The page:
By Emeka Aginam
EVen with N70 billion budget appropriation for ICT in the current financial year, the Minister of Communications Technology, Mrs. Omobola Johnson has said that Nigerian ICT companies will only be more attractive for listing in the Nigerian Stock Exchange, (NSE) if certain bottlenecks including double taxation, right of way, site approval for base stations, among others were resolved with immediate effect.
The Minister who spoke recently at the quarterly Chief Executive Officer’s dinner at the NSE held recently in Lagos told the gathering that the Ministry was committed to making the Nigerian ICT firms more attractive for listing in the NSE through creation of enabling environment.
The overaching objective of the Ministry, she said was to increase the contribution of the ICT industry to GDP by 1 – 2 % by 2015, adding that there was need to stimulate demand of hardware, software and services through government procurement.
Short term approach
As part of short term goals, the Minister said that removing bottlenecks in the development of ICT infrastructure is a major condition for ICT firm to be listed in the Nigerian Stock Exchange.
According to her, Government approvals (right of way, site approval for base stations, illegal taxes and levies, new spectrum allocations and more efficient use finite spectrum resources and critical national infrastructure bill specific to ICT must be given priority attention as way forward.
Looking at short to medium term approach, the Minister said that the Ministry was actively working to reduce the price of devices and make more affordabe to drive demand for both software and services, adding that the Ministry was working to making duty and other waivers to curb illegal smuggling.
Long term low interest rates for device assemblers and lower interest consumer finance for ICT devices , she noted were among short to medium term approach. Also, as part of short to medium term approach, she disclosed that the Ministry would focus on skills and capacity building to increase skills and capabilities of players within the industry.
At present, according to Johnson, promising indigenous technology companies may be more suitable for the NSE’s secondary market, adding that this requires taking a longer term view for listing on the main board possibly 2015 – 2017.
Government and capital market authorities in other countries, she said have provided incentives to encourage companies to offer their shares to the public, adding that as a developing country with an increasingly relevant and global ICT footprint, India is an insightful example.
For companies in the Nigerian ICT space who do qualify for listing (i.e. Telecoms), she said that the growth in listings by ICT companies can be driven by a two-pronged approach including issues around control, disclosure, costs and market depth were given as key reasons for continued reluctance to list.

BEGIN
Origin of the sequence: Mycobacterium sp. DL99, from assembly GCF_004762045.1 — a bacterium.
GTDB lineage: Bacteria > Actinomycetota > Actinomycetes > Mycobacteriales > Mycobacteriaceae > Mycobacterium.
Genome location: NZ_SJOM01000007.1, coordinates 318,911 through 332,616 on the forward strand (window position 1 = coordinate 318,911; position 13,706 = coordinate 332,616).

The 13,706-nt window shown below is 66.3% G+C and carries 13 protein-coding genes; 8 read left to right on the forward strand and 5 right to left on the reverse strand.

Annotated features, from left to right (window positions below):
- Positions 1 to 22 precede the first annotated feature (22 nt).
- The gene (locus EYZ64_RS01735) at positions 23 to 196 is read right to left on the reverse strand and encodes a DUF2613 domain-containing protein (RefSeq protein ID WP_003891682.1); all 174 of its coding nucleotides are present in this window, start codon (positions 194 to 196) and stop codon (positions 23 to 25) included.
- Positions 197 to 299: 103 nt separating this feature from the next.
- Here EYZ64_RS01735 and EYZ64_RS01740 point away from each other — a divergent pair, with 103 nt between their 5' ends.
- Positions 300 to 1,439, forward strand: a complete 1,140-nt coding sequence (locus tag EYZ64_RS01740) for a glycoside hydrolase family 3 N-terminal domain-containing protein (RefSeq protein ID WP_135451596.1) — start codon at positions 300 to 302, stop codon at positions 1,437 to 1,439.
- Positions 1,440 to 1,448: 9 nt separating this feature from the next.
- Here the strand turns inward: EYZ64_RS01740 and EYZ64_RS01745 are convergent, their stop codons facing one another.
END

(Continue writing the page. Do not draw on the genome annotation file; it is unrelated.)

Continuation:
These reasons, according to her can be addressed by an incentive programme that would encourage standardization and relaxation of regulatory requirements, adoption of international disclosure standards, flexible accounting standard requirements, fiscal Incentives among others.
Johnson also said that fiscal incentives such as offer of tax rebates and credits to listed firm will aid listing on the Exchange and structural Reform will be enabled by policies and programs that increase market depth thereby strengthening its viability.
In addition to legislative requirements that will support legislation which compels foreign companies which meet specified requirements to list on the national exchange.
She added that under the incentive program, key considerations should include Incentives to be made available to both foreign and local players across the industry to encourage specialisation and depth. She added that encouragement of investment by foreign players cannot be at expense of the growth of indigenous players.
Under the legislative considerations, Johnson stressed that specific focus on telecoms may incite feelings of being unfairly targeted, without the necessary incentives.
She added that there should be maintenance of a conducive business environment for telecomm companies to thrive.
“Given the current situation and the sector’s increasing appetite for local debt, bond listings could serve as an alternative source of capital for the more established medium to large telecoms players” she said, adding that the this option, while contributing to broadening and deepening the market, would not afford the Nigerian public the opportunity to gain part ownership of these successful companies.
This option, while contributing to broadening and deepening the market, she explained would not afford the Nigerian public the opportunity to gain part ownership of these successful companies. However, by structuring and listing the bonds as retail bonds, a significant percentage of the general public is still able to invest, she added.